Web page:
We continue with our journey through words in scripture and our faith that matter. Today the word is believe.
To get at this word I want to share a story about my first church in Massies Mill. Not far from the church was a notch of land along a tributary to the Tye River. There was a good strip of bottom land, a short dirt road separated it from three or four homesites on the hillside. The area was known as “Hippie Hollow” by the locals since the land had been bought and the homes built by young couples from the seventies who had moved to the county.
By the 1980’s the folks in Hippie Hollow were raising families and pretty well integrated into the community. I got to know most of the folks in the hollow coaching sports and substitute teaching. I enjoyed getting to know them and hanging out with them. In fact, it is through those connections that I met Susan!
I also thought that getting to know them might get them to come to church. One Sunday it seemed to work. Just as worship was about to start, Kim slipped into the back row of chairs. Kim and her husband were the one couple up in Hippie Hollow that did not have children. They were musicians and played a lot of old time music, often at the Boar’s Head Inn and even in Chesterfield schools teaching children about historic instruments and mountain music.
I was thrilled to see her come in. Maybe I could get the rest of the hollow and the church would start to grow, even look a bit more like the overall community. After the service we greeted each other warmly. I thanked her for coming and offered to visit. We set a time for later in the week. I was on a roll. Folks were excited. When you only have forty in worship, everyone notices when a new person shows up!
For the visit I took the little bit of printed material we had about the church and headed up to Hippie Hollow. Kim and Jimbo lived in a home they had built. It was wood and solid, but it was more of a story and a half box than anything. There was a loft where I presumed was the bed. The downstairs single room served as sitting room, kitchen and dining room. There were instruments everywhere and the walls were lined with shelves stacked high with books.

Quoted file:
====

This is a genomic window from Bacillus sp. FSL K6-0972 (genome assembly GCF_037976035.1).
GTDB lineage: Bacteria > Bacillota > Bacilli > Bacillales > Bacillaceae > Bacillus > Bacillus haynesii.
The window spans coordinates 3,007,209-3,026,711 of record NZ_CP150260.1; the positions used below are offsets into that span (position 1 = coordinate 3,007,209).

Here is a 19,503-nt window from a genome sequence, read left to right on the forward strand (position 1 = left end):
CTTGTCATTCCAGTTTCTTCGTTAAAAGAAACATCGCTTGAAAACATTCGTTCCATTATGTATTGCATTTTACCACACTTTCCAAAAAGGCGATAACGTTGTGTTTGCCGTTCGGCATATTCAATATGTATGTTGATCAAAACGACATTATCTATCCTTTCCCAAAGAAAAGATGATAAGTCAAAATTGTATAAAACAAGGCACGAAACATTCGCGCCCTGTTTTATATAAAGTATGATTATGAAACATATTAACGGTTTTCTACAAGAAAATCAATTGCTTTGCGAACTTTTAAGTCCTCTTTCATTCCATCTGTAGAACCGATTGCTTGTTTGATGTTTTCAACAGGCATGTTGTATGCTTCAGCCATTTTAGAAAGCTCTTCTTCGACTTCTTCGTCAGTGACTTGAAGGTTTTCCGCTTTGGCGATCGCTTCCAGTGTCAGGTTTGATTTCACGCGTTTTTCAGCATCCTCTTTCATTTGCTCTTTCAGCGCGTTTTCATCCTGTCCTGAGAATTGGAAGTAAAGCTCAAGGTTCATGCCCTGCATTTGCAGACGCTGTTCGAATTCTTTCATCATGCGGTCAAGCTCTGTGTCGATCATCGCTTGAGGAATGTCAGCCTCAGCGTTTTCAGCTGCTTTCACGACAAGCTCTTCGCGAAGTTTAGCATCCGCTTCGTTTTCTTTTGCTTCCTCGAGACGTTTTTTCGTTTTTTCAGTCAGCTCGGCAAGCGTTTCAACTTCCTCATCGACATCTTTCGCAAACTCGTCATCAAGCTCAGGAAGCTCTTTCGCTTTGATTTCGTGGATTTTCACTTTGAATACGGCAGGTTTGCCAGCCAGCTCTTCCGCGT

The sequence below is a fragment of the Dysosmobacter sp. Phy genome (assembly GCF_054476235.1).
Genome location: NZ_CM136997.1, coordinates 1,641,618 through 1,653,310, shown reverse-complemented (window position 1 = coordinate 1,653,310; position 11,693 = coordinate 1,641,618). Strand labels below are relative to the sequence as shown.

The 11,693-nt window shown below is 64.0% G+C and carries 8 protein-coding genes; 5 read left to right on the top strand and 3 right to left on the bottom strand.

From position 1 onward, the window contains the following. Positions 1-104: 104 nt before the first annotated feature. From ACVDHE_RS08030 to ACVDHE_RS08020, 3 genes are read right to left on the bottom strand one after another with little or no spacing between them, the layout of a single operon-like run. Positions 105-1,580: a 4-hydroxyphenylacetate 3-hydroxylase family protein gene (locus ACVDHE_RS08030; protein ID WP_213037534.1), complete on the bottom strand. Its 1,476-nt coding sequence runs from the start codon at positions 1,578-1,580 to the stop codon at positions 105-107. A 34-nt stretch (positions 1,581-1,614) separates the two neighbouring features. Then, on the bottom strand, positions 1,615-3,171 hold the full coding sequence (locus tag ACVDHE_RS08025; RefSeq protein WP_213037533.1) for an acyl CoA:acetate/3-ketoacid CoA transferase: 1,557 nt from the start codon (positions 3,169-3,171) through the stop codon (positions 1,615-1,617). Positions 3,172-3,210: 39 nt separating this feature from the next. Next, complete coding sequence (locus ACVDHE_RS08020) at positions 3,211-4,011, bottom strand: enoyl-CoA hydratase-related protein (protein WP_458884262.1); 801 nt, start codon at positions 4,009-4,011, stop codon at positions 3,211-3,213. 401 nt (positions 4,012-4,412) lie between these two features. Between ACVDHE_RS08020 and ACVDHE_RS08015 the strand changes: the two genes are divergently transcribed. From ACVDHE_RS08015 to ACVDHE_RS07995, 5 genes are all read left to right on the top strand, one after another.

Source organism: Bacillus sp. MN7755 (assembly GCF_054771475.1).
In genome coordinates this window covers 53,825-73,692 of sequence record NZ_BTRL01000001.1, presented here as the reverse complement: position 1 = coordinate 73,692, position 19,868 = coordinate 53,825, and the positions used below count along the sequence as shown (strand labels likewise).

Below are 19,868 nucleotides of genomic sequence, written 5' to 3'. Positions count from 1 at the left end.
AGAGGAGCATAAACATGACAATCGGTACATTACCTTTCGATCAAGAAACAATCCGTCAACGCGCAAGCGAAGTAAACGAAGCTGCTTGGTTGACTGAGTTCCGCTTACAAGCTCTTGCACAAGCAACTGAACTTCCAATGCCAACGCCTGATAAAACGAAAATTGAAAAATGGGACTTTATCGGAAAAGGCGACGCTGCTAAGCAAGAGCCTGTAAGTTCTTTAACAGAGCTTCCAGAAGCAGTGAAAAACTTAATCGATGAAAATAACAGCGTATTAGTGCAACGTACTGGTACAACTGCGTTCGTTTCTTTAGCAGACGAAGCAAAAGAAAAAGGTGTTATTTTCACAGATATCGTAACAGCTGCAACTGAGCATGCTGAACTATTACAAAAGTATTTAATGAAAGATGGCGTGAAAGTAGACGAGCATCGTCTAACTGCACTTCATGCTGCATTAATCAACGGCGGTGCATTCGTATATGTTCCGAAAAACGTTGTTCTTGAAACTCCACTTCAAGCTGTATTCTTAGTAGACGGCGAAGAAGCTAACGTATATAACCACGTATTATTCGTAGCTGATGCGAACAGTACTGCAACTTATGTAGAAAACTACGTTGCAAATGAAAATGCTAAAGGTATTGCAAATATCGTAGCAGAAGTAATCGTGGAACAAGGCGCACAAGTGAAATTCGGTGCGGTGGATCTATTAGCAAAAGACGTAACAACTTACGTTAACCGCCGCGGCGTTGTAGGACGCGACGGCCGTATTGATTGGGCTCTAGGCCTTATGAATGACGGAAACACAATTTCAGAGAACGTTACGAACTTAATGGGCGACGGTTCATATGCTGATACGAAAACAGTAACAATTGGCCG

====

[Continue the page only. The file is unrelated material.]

It was a pleasant visit. I enjoyed the conversation and the stories of how she and Jimbo met, travelled and what they did with their music. But no sooner had I shifted to her church visit than she dashed my hopes of bringing new folks into the church. As I thanked her again for visiting the church worship, she told me that it was her spiritual advisor’s idea. He was a Buddhist and he was guiding her on a journey of exploring her spirituality. When she told me she was “spiritual, but not religious,” it was the first time I had heard the now famous phrase. She told me his advice had been to visit a few different faiths and participate in worship. She planned to visit us about six times. And that is exactly what she did!
Jimbo never came with her, and we stayed friends. Their Boar’s Head group, Mandalay, even played at our wedding. But I was so stunned by what I had heard, I never recovered enough to ask too many questions about her quest.
I tell you about Kim because almost thirty years after that conversation, her journey has become emblematic of millions more people who claim they are “spiritual, but not religious.” And it is impacting the church in a big way. But what does it mean? As a church worker, my institutional dander can get up when I hear it. On the surface my mind hears Sunday golf, or hiking. Reading the paper or caching up with the family after busy week. Or “I Just can’t add one more thing to my schedule.”
So on that same superficial plane, I drill down and ponder just what new program can we dream up that will attract folks to church. What will get them to put down the paper, save the kayak trip until the afternoon? How can I get all the Kims out there to end their six-week surveys and find their “spiritual” center here, in church?
But frankly that’s not the issue. The root of the phrase “I’m spiritual, but not religious” is deeper, more complex and cannot be solved by the church’s longstanding problem-solving method, just find the right program! It’s called the “attractional model” of church growth. And it no longer works!
This is where our word believe, comes in. A dictionary defines the word as “Accept something as true; to have firm religious conviction; to hold as an opinion.”
We field tested this with the men’s breakfast and that is much of what we said.
The definition is significant for thinking about those outside the church. For twenty-plus years research has been showing that folks fall away from church, or never start, because of an assumption about “belief.” Belief is viewed as the intellectual content of faith. To believe, then is to have at the ready some sort of list, a rehearsal of ideas about God, Jesus, salvation and the church.